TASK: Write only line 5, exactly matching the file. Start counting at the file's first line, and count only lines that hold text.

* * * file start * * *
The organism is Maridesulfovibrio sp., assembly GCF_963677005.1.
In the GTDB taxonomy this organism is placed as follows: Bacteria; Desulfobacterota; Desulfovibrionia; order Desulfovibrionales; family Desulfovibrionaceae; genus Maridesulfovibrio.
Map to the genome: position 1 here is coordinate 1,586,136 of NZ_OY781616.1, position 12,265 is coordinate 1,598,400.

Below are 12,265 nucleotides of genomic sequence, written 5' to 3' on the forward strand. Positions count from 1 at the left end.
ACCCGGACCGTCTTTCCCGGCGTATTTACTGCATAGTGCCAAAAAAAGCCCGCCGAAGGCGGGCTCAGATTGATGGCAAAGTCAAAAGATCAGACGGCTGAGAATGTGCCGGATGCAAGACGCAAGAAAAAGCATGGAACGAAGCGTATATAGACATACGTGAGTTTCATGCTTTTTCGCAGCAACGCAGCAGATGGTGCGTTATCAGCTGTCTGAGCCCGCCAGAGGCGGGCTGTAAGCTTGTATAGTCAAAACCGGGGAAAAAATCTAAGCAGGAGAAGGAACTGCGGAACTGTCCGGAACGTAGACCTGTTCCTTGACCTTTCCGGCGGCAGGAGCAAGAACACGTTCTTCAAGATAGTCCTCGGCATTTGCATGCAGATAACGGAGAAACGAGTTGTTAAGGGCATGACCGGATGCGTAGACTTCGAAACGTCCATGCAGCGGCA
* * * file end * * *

ACCCGGACCGTCTTTCCCGGCGTATTTACTGCATAGTGCCAAAAAAAGCCCGCCGAAGGCGGGCTCAGATTGATGGCAAAGTCAAAAGATCAGACGGCTGAGAATGTGCCGGATGCAAGACGCAAGAAAAAGCATGGAACGAAGCGTATATAGACATACGTGAGTTTCATGCTTTTTCGCAGCAACGCAGCAGATGGTGCGTTATCAGCTGTCTGAGCCCGCCAGAGGCGGGCTGTAAGCTTGTATAGTCAAAACCGGGGAAAAAATCTAAGCAGGAGAAGGAACTGCGGAACTGTCCGGAACGTAGACCTGTTCCTTGACCTTTCCGGCGGCAGGAGCAAGAACACGTTCTTCAAGATAGTCCTCGGCATTTGCATGCAGATAACGGAGAAACGAGTTGTTAAGGGCATGACCGGATGCGTAGACTTCGAAACGTCCATGCAGCGGCA